There was a loud pop.
Iflah grinned. "Suddenly, I was so beeg!" He waddled in like the Michelin Man and calmly resuscitated his patient, an Arab shopkeeper who collapsed at home after Jumu'ah prayers.
When bolted to the Honda of United Hatzalah medic David Dahan, loud pipes really do save l
"I'm going to the call and I'm not caring if he's religious or what color," said Iflah, himself Haredi Orthodox, "only if he's human being. I like helping people."
Not every patient is saved, and some days aren't so funny.
"Some things are not depending on me," Iflah said. "Some things are for God."
Down in the parking lot, my Harley was a swarming anthill of Haredi boys, sidelocks just starting to curl. Conspiring to corrupt their tender futures, I let them scrap over who got to twist the throttle and make the black beast roar, while Iflah showed them his medical kit.
A few blocks from MDA sits the headquarters of United Hatzalah, originally founded in the USA to access New York's Hasidic (ultra-Orthodox) neighborhoods.
Pikuach nefesh is the Torah's commandment to put everything aside to save a human life-not an Israeli life, but any life. At the risk of their skins, both Hatzalah and ZAKA volunteers rendered aid at the Twin Towers on 9/11.
Because no good deed goes unpunished, Jewish aid service in New York fed Internet rumors of an Israeli conspiracy to destroy Islam's good name. ZAKA also assisted after the explosion of our space shuttle Columbia, possibly indicating the presence of strategic Israeli space lasers...
Matan Nitzky made aliyah (emigrated to Israel) from St. Louis in 1996. He studies at yeshiva, rides for Hatzalah and carries only an Israeli passport.
"This is the Jewish home state," he said, echoing a familiar theme. "This is the only place on earth where I don't have to feel like a second-class citizen."
From Hatzalah's bat cave, dispatchers track every field unit's position and equipment in r
David Dahan, a frosty-cool Moroccan Jew who blatted up on a chrome-encrusted, 1800cc Honda, said every day riding the streets of Jerusalem was an adventure. A computer tech, Dahan never pauses for apologies when running off his job.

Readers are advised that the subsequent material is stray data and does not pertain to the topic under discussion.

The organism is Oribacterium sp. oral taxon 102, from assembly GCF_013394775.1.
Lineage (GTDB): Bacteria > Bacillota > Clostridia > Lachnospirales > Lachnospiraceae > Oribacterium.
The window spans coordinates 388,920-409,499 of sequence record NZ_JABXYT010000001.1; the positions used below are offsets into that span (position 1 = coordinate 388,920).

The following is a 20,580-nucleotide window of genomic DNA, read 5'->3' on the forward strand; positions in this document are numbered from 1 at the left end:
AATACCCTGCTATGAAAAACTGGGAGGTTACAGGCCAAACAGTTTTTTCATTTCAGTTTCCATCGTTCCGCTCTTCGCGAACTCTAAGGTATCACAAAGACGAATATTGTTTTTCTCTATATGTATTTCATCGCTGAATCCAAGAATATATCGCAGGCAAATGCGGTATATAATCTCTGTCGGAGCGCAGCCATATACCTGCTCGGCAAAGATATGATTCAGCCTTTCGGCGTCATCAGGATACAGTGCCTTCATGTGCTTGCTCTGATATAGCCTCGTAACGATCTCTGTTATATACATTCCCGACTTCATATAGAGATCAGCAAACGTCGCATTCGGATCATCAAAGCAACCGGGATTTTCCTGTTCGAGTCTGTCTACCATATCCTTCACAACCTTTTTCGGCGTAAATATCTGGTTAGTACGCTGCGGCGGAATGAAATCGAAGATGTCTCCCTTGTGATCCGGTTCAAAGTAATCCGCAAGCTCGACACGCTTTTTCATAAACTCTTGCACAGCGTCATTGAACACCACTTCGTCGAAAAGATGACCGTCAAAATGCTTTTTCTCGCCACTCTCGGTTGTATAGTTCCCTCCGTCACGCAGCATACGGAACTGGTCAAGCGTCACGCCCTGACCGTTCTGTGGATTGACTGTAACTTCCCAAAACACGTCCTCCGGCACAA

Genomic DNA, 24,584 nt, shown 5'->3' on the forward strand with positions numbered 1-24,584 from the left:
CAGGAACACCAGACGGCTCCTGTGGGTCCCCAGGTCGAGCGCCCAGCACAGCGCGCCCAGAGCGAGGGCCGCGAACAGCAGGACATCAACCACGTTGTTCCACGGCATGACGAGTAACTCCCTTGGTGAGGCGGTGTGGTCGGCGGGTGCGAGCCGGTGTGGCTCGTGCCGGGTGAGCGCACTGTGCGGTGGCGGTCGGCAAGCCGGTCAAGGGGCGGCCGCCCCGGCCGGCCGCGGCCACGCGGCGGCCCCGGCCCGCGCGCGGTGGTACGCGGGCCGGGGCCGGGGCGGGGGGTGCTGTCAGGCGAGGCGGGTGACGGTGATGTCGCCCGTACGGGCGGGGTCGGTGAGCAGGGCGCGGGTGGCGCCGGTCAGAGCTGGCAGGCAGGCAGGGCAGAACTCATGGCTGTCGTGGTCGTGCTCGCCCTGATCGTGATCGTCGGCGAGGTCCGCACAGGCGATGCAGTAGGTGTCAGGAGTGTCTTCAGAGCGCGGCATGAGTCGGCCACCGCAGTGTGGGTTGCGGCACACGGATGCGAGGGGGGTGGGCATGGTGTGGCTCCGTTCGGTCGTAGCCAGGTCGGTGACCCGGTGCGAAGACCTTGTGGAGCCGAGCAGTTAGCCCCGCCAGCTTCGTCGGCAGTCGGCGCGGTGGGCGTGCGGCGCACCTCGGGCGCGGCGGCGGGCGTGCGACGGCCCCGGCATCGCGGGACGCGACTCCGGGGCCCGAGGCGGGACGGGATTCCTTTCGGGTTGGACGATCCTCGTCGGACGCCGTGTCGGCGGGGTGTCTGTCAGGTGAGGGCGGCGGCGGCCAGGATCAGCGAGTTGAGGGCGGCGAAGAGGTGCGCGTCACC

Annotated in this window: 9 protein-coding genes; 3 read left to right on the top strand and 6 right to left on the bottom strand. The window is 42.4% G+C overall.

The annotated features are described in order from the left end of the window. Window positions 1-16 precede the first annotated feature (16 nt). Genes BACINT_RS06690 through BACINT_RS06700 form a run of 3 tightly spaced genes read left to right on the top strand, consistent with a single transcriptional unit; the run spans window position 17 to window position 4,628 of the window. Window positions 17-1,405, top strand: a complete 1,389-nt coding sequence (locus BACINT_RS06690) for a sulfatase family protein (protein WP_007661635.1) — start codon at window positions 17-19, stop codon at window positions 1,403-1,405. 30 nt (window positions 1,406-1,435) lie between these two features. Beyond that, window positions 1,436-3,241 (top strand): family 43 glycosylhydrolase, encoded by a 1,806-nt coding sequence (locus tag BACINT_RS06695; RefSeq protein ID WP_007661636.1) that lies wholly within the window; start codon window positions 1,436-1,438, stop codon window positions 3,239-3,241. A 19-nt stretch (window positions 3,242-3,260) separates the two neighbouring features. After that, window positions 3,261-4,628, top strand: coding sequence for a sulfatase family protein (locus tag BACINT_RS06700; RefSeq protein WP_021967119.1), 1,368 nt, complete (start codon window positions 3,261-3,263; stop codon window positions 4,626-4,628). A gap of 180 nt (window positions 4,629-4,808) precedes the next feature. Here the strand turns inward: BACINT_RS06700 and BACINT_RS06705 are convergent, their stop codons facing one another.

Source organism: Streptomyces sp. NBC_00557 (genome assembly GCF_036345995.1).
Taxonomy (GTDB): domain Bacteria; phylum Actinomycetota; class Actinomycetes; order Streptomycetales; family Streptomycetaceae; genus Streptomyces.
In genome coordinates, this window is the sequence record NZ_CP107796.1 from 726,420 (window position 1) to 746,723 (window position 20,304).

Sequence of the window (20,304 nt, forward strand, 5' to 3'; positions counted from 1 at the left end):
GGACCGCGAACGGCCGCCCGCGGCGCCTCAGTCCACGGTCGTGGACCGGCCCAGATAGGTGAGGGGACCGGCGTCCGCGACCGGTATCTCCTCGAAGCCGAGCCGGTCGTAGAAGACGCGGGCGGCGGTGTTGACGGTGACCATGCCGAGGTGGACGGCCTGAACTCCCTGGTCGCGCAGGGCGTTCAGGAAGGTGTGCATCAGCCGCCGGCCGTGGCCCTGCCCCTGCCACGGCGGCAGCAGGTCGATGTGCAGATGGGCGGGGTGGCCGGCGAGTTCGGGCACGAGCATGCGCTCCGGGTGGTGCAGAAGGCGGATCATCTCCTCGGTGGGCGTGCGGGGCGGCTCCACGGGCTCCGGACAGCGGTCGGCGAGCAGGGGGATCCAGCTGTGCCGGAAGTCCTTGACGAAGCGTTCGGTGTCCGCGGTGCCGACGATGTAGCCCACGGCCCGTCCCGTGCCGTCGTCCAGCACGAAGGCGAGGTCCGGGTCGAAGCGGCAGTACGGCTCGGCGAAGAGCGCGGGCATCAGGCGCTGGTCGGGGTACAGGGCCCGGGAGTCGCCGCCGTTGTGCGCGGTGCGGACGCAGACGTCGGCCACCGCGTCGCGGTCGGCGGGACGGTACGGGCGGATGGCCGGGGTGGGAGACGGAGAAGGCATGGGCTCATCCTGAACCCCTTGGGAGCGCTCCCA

"It's 24/7," he said, "not 24/6."
Their boss, Hatzalah bike captain Zeev Sofer, is a native-born Israeli who logs about 600 miles a week on his kitted Suzuki V-Strom. What drives him?
"My bike," Sofer grinned, explaining that lifesaving motivates him but he dreamed of motorcycles since he was a kid.
Didn't we all? But while I remember biking to the Grand Canyon, through green river valleys and over the Continental Divide, Sofer's scrapbook rides have been to terrorist attacks, a wedding-hall collapse and a 3-year-old girl hit by a bus.
Stoically, Sofer disclaims bad dreams. "It's part of my daily life."
"We jump in; we jump out," said Dahan, claiming his heart was protected by "Israeli armor."
"Otherwise," Matan said, "we wouldn't be able to continue."
The famous Israeli smiles turned rueful while each rider reached for words.
"Our wives know," Sofer finally said, "that if we have to hug the kids a bit more, we've had a hard day."
United Hatzalah scooter medic Matan Nitzky is a rescue evangelist: "In Israel, we have mor
Riding for ZAKA's Jerusalem office, Shimi Grossman averages 80 calls per month and he's not slowing down. A realtor by trade and a hyperkinetic exclamation point by nature, Grossman explained (more with hands than voice) why he never turns off his pager, shrugs off his medic jacket or leaves his helmet behind. One morning, the omnipresent MIRS directed him to a neighboring house to find a friend crushed under a fallen wall.
"Femoral artery bleed very fast," he said. "I am there less than 2 minutes. I stop with-what is word?"
"Yes! Tourniquet! And he live! I see him later, and he is walking." Hopping around, Grossman grinned the trademark Israeli smile. "Hospital give him two plastic legs. He go back to hospital and show them, 'Look! Can dance!'
"He is happy. He have reason. Nothing is better than this!"